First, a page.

FILE — In this March 31, 2021 file photo, a nurse fills a syringe with a dose of the Johnson & Johnson’s one-dose COVID-19 vaccine at the Vaxmobile, at the Uniondale Hempstead Senior Center, in Uniondale, N.Y. The U.S. is recommending a “pause” in administration of the single-dose Johnson & Johnson COVID-19 vaccine to investigate reports of potentially dangerous blood clots. In a joint statement Tuesday, the Centers for Disease Control and Prevention and the Food and Drug Administration said it was investigating clots in six women in the days after vaccination, in combination with reduced platelet counts. (AP Photo/Mary Altaffer, File)
72 new COVID-19 cases in Interior Health

This brings the total number of cases in the region to 9,666 since the pandemic began

Vavenby Fire Department battles the flames of a house fire Friday, April 9. (Photo from GoFundMe page)
Community rallies to support Vavenby family after house fire

Communities in the North Thompson have come together to support a family… Continue reading

A syringe is loaded with COVID-19 vaccine at a vaccination clinic run by Vancouver Coastal Health, in Richmond, B.C., Saturday, April 10, 2021. THE CANADIAN PRESS/Jonathan Hayward
Interior Health announces 89 cases of COVID-19 in the region

Currently, there are 900 active cases in the region

B.C. Cattlemen’s Association general manager Kevin Boon. (B.C. Cattlemen’s Association photo)
COVID, BSE, water access and private land rights: B.C. Cattlemen’s general manager weighs in

Kevin Boon said positive aspect of pandemic is more people interested in where their food comes from

B.C's COVID-19 dashboard shows the peaks and valleys of cases prior to the record daily report of 132 on April 9, 2021. (Dashboard image)
Interior Health has record day of COVID-19 cases

132 cases reported Friday, April 9, more deaths in Vernon hospital outbreak

Restaurant patrons enjoy the weather on a patio in Vancouver, B.C., Monday, April 5, 2021. The province has restricted indoor dining at all restaurants in B.C. due to a spike in COVID-19 numbers. THE CANADIAN PRESS/Jonathan Hayward
B.C.’s COVID-19 indoor dining, drinking ban extending into May

Restaurant association says patio rules to be clarified

B.C. Premier John Horgan speaks at the B.C. legislature. (B.C. government)
Tougher COVID-19 restrictions in B.C., including travel, still ‘on the table’: Horgan

John Horgan says travel restrictions will be discussed Wednesday by the provincial cabinet

Protesters occupied a road leading to Fairy Creek Watershed near Port Renfrew. (Submitted photo)
B.C. First Nation says logging activist interference not welcome at Fairy Creek

Vancouver Island’s Pacheedaht concerned about increasing polarization over forestry activities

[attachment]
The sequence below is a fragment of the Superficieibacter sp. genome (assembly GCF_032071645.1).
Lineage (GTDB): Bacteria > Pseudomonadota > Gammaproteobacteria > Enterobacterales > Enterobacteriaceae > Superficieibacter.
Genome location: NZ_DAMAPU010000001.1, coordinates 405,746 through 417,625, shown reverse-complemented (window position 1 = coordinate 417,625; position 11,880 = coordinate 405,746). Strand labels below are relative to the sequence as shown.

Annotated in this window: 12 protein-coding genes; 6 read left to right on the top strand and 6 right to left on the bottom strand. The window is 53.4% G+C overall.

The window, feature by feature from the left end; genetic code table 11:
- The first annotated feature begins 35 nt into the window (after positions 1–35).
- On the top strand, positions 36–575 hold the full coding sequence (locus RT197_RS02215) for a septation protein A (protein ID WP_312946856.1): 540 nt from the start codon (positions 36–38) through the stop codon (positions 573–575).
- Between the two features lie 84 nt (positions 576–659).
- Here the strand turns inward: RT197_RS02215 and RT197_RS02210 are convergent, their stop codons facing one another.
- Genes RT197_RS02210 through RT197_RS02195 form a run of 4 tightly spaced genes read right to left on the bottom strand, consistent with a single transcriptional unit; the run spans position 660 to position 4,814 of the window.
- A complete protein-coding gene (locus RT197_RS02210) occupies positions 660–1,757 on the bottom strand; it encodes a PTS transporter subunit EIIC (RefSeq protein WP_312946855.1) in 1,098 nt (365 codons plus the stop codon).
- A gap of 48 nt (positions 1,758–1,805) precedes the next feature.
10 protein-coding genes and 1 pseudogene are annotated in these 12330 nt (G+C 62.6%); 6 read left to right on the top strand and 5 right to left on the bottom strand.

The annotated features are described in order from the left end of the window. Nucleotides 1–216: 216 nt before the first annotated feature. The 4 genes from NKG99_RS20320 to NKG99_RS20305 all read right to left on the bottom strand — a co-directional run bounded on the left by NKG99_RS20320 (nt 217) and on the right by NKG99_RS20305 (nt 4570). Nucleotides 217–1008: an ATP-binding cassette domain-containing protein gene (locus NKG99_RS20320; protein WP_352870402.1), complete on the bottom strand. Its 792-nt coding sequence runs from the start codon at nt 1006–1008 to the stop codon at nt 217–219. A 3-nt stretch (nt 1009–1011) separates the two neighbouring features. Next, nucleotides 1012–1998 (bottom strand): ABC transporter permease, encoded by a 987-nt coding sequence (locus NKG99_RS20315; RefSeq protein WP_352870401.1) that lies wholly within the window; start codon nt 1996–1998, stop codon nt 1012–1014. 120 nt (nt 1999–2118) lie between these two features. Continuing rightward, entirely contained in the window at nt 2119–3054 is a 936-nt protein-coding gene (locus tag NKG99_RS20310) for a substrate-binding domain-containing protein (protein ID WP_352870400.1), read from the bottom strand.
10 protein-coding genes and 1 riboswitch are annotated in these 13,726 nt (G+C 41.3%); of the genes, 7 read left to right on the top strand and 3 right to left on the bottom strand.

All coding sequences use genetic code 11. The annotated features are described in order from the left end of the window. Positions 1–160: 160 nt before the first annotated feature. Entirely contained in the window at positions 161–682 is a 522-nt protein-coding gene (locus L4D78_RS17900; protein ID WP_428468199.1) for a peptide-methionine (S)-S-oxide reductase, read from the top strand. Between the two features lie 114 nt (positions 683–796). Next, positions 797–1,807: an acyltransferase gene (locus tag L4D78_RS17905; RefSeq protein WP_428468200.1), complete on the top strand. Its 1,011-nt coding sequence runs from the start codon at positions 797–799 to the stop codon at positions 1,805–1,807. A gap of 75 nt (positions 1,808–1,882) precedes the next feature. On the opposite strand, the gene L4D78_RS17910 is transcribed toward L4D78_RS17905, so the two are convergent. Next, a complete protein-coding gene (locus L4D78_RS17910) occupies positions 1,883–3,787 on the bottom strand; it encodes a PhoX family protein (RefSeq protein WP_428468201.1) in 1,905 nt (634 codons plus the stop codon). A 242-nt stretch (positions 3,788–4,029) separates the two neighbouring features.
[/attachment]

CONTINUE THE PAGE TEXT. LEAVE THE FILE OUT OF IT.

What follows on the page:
Flow Academy is not accepting membership applications from anybody who has received a dose of the vaccine, according to a password-protected membership application form. (Submitted image)
B.C. martial arts gym refusing patrons who have been vaccinated, wear masks

Interior Health has already issued a ticket to Flow Academy for non-compliance with public health orders

Guinevere, lovingly referred to by Jackee Sullivan and her family as Gwenny, is in need of a gynecological surgery. The family is raising money to help offset the cost of the procedure. (Jackee Sullivan/Special to Langley Advance Times)
Langley lizard’s owners raise funds for gynecological surgery

The young reptile is scheduled for operation on Tuesday

Facebook screenshot of the sea lion on Holberg Road. (Greg Clarke Facebook video)
VIDEO: Sea lion randomly spotted on remote B.C. logging road

Greg Clarke was driving home on the Holberg Road April 12, when he saw a large sea lion.

Defence counsel for the accused entered two not guilty pleas by phone to Grand Forks Provincial Court Tuesday, Jan. 12. File photo
B.C. seafood company owner fined $25K for eating receipt, obstructing DFO inspection

Richmond company Tenshi Seafood is facing $75,000 in fines as decided March 4 by a provincial court judge

B.C. Finance Minister Selina Robinson speaks in the B.C. legislature, March 2, 2021. (Hansard TV)
B.C. NDP ministers defend ‘air tax,’ latest COVID-19 business aid

Empty home tax doesn’t apply to businesses, but space above them

In Ontario, COVID-19 vaccine clinics have been set up at local mosques. (Submitted photo: Rufaida Mohammed)
Getting the vaccine does not break your fast, says Muslim COVID-19 task force

Muslim community ‘strongly’ encouraging people to get their shot, whether or not during Ramadan

Most Read